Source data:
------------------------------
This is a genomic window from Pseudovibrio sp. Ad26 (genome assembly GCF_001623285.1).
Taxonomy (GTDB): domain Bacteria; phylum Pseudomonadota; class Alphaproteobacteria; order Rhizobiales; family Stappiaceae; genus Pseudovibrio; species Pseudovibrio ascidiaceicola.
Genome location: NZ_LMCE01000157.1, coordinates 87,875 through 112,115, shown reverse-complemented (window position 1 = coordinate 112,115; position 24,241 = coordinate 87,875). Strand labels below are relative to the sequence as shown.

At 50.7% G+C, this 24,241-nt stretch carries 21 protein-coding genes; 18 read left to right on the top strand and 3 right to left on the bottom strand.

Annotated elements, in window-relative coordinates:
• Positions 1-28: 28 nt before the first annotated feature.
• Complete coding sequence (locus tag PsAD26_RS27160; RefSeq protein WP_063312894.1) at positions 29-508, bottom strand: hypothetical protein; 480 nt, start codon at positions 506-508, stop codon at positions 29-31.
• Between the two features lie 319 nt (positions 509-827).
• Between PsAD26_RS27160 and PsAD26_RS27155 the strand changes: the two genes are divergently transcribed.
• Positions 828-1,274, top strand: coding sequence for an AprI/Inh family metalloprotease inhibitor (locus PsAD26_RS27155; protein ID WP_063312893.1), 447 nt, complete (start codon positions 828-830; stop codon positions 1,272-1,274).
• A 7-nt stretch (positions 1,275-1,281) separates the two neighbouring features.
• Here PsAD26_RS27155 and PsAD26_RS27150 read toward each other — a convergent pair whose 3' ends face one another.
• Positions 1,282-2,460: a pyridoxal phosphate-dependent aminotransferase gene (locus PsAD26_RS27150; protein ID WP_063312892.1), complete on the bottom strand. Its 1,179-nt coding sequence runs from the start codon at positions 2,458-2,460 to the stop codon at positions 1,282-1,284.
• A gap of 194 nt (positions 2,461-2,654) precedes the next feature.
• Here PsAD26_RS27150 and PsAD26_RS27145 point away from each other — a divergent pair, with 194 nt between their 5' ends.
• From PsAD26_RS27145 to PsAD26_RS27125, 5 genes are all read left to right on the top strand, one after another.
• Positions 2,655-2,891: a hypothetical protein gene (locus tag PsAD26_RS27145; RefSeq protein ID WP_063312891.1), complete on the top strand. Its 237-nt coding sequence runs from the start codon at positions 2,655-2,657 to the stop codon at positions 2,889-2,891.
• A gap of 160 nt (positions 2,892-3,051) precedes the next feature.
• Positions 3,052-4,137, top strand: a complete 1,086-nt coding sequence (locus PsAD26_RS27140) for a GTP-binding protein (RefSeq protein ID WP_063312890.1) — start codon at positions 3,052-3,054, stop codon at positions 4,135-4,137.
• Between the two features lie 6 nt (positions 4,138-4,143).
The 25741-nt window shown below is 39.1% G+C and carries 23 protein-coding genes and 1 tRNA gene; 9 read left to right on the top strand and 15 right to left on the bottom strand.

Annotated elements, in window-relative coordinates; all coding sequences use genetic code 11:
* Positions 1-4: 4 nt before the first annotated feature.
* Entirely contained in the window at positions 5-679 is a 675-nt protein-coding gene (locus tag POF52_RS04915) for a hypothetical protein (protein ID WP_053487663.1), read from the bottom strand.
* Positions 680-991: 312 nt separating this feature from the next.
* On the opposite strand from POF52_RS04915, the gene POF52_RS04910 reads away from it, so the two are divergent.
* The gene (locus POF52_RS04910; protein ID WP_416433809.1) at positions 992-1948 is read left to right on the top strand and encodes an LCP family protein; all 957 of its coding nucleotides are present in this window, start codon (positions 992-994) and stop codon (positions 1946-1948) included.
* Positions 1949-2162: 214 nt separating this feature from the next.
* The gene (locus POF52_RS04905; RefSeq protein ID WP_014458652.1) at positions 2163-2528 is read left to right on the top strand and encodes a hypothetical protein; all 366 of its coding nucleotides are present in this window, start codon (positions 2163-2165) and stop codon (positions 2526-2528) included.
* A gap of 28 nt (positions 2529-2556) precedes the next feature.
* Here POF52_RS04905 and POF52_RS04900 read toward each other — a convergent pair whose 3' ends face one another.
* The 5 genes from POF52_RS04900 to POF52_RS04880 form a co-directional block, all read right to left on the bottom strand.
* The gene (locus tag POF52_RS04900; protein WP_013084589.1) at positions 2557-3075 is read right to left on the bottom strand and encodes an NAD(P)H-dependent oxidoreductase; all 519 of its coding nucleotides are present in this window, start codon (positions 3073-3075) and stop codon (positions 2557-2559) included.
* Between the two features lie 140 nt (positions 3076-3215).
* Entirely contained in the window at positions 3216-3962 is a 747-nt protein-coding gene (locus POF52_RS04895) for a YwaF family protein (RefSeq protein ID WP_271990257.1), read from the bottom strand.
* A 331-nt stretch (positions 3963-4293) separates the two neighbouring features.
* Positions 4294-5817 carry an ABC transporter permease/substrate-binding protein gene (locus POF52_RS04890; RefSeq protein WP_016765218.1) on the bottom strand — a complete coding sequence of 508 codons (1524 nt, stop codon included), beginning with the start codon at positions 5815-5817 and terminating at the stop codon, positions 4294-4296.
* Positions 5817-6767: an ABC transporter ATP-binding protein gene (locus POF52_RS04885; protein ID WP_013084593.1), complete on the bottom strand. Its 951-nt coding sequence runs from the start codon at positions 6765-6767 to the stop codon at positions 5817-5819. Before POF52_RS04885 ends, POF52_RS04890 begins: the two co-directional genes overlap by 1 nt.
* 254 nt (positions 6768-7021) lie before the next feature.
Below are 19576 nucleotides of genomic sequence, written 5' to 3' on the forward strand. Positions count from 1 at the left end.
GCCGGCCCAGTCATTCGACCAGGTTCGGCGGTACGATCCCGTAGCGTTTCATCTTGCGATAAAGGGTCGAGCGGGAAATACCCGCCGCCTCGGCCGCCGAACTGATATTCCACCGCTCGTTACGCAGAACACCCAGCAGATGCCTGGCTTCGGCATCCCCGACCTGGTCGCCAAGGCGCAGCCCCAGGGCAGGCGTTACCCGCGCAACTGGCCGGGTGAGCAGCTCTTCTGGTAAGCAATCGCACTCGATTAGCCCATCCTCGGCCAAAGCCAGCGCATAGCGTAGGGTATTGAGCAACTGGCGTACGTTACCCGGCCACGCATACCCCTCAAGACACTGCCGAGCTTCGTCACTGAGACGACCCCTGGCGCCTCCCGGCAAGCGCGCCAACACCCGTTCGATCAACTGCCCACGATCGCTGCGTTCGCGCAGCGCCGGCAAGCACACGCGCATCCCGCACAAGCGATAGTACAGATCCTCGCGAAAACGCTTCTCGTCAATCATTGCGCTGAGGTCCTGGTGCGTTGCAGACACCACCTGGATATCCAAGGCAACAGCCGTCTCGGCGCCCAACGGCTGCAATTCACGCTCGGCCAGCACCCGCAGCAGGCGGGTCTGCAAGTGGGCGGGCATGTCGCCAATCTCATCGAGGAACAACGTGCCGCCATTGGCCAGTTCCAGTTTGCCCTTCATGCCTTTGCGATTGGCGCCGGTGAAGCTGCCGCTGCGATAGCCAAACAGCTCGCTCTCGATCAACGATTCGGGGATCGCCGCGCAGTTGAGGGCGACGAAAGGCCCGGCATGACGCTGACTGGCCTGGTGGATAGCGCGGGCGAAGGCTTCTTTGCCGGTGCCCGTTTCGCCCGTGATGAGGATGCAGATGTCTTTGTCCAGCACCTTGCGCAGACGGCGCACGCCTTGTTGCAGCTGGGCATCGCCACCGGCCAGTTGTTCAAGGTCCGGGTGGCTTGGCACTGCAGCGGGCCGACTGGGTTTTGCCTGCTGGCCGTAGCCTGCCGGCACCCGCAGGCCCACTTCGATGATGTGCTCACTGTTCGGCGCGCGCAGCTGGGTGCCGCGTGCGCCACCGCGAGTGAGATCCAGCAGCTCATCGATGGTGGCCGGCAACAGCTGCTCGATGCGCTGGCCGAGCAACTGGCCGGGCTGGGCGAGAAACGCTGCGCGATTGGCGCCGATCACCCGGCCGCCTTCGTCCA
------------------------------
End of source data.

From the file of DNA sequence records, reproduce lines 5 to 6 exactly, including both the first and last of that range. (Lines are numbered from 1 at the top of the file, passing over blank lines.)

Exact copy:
Annotated elements, in window-relative coordinates:
• Positions 1-28: 28 nt before the first annotated feature.